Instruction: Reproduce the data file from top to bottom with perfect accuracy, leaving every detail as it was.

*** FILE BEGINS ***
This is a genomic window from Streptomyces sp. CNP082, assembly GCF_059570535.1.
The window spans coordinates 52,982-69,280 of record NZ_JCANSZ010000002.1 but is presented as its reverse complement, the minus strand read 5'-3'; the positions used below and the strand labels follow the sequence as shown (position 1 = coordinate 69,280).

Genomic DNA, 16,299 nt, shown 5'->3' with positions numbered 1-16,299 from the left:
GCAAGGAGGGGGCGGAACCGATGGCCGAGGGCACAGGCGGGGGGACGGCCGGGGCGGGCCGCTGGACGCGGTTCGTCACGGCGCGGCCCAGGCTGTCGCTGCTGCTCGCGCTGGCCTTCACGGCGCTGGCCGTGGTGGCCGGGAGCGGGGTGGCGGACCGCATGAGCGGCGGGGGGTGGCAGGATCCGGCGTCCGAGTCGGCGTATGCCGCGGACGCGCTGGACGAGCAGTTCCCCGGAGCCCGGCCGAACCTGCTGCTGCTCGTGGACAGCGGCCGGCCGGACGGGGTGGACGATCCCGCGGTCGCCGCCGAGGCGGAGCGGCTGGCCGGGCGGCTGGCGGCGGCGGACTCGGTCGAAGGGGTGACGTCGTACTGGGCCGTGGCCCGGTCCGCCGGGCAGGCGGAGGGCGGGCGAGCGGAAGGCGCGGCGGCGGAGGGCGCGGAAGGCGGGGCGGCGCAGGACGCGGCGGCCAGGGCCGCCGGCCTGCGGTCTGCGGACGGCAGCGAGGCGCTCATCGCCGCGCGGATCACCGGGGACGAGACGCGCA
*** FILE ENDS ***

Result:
This is a genomic window from Streptomyces sp. CNP082, assembly GCF_059570535.1.
The window spans coordinates 52,982-69,280 of record NZ_JCANSZ010000002.1 but is presented as its reverse complement, the minus strand read 5'-3'; the positions used below and the strand labels follow the sequence as shown (position 1 = coordinate 69,280).

Genomic DNA, 16,299 nt, shown 5'->3' with positions numbered 1-16,299 from the left:
GCAAGGAGGGGGCGGAACCGATGGCCGAGGGCACAGGCGGGGGGACGGCCGGGGCGGGCCGCTGGACGCGGTTCGTCACGGCGCGGCCCAGGCTGTCGCTGCTGCTCGCGCTGGCCTTCACGGCGCTGGCCGTGGTGGCCGGGAGCGGGGTGGCGGACCGCATGAGCGGCGGGGGGTGGCAGGATCCGGCGTCCGAGTCGGCGTATGCCGCGGACGCGCTGGACGAGCAGTTCCCCGGAGCCCGGCCGAACCTGCTGCTGCTCGTGGACAGCGGCCGGCCGGACGGGGTGGACGATCCCGCGGTCGCCGCCGAGGCGGAGCGGCTGGCCGGGCGGCTGGCGGCGGCGGACTCGGTCGAAGGGGTGACGTCGTACTGGGCCGTGGCCCGGTCCGCCGGGCAGGCGGAGGGCGGGCGAGCGGAAGGCGCGGCGGCGGAGGGCGCGGAAGGCGGGGCGGCGCAGGACGCGGCGGCCAGGGCCGCCGGCCTGCGGTCTGCGGACGGCAGCGAGGCGCTCATCGCCGCGCGGATCACCGGGGACGAGACGCGCA